Gen. John Kelly: 'Astronomical Sums' of U.S. Drug Money Funding Global Criminal Network

March 21, 2013 - 9:55 AM

Gen. John Kelly

Gen. John Kelly heads the U.S. Southern Command (Photo courtesy of U.S. Marines)

(CNSNews.com) - U.S. Marine Corps Gen. John Kelly, head of the U.S. Southern Command, told a Pentagon briefing on Wednesday about the "dark side of globalization," where an interconnected, unregulated, criminal network with unlimited amounts of money, much of it from the U.S., can move drugs, weapons and people from continent to continent and country to country.

Kelly said Americans' appetite for illegal drugs is a key ingredient:

"So all I know is that the network that we deal with is very sophisticated, and anything can move on it. You know, people, drugs, anything that money (can buy) -- and it works both ways.

"I mean, the amount of money that comes out of the United States because of our abuse of drugs is astronomical sums. I mean, pallets of money that has to be laundered. Some of it's laundered effectively in the United States. Some of it comes down to various Latin American countries. But it comes out literally in pallets.

"So the network goes both ways. And for a buck, anything can get on the network."

The Marine Corps general said because the U.S. understands the network and "how stuff moves," the criminals have been forced to come up with new and expensive ways to transport drugs, including completely submersible submarines, which can "go 6,800 miles...on a tank of gas."

Kelly had described the network a few hours earlier in testimony before the House Armed Services Committee, calling it a national security threat:

"I'd like to sketch an image of illicit trafficking operations in our hemisphere to illustrate the magnitude of this problem," Kelly told the panel.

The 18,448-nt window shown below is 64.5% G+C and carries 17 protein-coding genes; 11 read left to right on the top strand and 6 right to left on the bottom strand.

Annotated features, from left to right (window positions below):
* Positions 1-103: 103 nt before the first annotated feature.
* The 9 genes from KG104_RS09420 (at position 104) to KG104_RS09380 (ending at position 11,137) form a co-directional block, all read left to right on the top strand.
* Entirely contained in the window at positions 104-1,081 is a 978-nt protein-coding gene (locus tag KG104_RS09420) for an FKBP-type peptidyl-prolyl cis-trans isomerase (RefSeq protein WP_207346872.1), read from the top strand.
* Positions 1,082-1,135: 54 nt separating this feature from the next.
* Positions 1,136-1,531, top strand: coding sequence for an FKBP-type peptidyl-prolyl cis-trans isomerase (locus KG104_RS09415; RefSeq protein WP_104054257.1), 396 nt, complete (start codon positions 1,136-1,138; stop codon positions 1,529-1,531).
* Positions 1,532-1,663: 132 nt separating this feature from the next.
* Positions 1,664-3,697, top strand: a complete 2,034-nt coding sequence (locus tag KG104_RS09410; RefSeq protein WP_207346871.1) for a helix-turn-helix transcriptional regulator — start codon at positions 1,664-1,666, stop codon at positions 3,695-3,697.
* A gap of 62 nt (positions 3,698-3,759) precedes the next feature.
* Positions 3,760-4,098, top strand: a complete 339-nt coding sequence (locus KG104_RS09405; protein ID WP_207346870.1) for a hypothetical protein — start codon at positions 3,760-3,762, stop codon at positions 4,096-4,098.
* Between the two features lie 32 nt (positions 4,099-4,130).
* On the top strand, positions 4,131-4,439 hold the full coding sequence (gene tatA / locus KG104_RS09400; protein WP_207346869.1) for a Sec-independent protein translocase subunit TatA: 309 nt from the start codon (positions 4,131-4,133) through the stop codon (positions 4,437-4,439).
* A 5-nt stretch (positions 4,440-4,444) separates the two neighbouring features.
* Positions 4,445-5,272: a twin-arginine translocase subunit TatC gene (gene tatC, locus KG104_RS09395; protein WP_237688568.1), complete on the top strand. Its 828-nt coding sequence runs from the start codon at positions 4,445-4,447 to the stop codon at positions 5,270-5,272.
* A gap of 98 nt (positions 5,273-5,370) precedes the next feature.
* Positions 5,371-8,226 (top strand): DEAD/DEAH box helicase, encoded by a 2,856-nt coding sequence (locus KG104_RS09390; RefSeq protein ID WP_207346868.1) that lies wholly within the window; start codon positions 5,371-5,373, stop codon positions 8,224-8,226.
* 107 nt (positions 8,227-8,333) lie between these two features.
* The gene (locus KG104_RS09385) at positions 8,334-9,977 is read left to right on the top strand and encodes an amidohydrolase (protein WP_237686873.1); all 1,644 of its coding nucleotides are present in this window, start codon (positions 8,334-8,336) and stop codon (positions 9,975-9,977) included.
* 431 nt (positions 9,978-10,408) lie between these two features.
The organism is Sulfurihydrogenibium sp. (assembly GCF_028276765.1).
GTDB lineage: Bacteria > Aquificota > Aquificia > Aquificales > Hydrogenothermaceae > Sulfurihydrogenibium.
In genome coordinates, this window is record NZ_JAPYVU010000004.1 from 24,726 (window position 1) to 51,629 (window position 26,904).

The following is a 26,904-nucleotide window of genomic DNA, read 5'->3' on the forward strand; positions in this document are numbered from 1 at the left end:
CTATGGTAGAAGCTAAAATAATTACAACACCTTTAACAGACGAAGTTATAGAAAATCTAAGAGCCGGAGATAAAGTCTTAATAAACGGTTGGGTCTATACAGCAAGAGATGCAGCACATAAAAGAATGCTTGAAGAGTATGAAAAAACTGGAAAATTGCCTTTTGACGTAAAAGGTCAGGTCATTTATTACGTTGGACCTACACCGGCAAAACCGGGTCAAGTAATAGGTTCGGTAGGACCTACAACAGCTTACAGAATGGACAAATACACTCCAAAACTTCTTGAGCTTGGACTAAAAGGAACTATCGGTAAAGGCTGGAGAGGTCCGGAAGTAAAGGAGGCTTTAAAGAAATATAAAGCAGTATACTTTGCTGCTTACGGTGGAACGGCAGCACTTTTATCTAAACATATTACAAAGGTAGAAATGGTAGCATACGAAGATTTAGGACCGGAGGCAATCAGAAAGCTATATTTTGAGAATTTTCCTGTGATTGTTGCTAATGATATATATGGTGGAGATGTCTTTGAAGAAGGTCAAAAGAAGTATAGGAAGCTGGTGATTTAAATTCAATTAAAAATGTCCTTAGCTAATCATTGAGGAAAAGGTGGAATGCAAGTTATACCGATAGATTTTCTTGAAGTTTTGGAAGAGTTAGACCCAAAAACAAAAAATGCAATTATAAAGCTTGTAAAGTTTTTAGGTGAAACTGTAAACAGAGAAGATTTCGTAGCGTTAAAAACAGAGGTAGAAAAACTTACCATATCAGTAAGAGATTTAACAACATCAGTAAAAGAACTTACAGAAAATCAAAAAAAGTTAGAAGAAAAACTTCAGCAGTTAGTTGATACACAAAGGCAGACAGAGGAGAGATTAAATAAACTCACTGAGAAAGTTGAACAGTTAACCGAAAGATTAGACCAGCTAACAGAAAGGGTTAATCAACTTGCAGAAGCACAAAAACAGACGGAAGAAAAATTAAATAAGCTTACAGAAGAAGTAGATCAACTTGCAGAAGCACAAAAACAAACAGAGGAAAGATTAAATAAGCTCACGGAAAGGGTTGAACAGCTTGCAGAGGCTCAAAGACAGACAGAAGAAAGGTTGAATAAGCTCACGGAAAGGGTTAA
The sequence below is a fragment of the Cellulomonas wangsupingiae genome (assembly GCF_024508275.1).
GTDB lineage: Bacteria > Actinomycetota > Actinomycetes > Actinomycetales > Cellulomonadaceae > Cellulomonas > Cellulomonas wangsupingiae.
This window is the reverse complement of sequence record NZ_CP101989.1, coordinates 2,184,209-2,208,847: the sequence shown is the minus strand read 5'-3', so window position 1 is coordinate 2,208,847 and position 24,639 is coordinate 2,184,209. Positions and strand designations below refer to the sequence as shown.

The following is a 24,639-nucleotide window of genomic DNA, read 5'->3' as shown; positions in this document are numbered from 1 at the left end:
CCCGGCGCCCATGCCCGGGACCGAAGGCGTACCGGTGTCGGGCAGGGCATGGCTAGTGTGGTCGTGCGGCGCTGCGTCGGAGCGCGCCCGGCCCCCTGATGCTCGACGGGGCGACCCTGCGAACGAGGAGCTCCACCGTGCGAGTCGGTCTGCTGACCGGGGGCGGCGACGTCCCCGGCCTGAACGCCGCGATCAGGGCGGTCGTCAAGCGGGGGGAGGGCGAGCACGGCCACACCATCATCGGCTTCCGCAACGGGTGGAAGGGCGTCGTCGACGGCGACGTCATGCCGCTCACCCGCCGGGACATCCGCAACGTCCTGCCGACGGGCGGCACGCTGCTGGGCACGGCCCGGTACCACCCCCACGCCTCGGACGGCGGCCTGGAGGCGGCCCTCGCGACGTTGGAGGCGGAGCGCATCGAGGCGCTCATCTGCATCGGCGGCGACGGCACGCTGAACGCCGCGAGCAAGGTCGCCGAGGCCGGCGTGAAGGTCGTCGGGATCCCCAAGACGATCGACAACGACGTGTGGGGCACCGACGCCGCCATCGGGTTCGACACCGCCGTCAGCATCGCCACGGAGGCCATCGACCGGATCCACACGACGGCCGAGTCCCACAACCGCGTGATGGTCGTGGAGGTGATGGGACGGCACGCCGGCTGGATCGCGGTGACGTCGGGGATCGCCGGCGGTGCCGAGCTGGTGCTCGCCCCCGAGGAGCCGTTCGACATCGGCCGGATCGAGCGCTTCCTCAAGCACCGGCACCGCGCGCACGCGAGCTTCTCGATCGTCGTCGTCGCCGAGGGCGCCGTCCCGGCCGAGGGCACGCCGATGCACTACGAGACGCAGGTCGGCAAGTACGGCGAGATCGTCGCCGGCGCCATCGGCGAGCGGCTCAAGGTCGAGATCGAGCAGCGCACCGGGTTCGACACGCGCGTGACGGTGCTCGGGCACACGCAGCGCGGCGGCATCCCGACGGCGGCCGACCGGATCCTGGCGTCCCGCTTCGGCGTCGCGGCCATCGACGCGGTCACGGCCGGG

"Picture an interconnected system of arteries that traverse the entire Western Hemisphere, stretching across the Atlantic and Pacific, through the Caribbean, and up and down North, South, and Central America. Complex, sophisticated networks use this vast system of illicit pathways to move tons of drugs, thousands of people, and countless weapons into and out of the United States, Europe, and Africa with an efficiency, payload, and gross profit any global transportation company would envy.

"In return, billions of dollars flood back into the hands of these criminal enterprises, enabling the purchase of military-grade weapons, ammunition, and state-of-the- art technology to counter law enforcement. This profit also allows these groups to buy the support or silence of local communities through which these arteries flourish, spreading corruption and fear and undermining support for legitimate governments."

Kelly said the criminal networks are "ruthless adversaries" of U.S. partner nations, especially those in Central America.

"These networks conduct assassinations, executions, and massacres, and with their enormous revenues and advanced weaponry, they can outspend and outgun many governments. Some groups have similar and in some cases, superior training to regional law enforcement units. Through intimidation and sheer force, these criminal organizations virtually control some areas.

"In my view, the proximity of the U.S. homeland to criminally-governed spaces is a vulnerability with direct implications for U.S. national security."

Kelly said the networks' criminal expertise and ability to move people, drugs and money "are skills that can be exploited by a variety of malign actors, including terrorists."

He told the committee the Coast Guard needs more "assets" to disrupt the flow of drugs:

"Every ship I lose, you can add 20 tons to 25 tons (of drugs) that will get through...Go to no ships, 200 tons get through. Go to one ship, 175 tons gets through. You know, it's almost a scientific thing."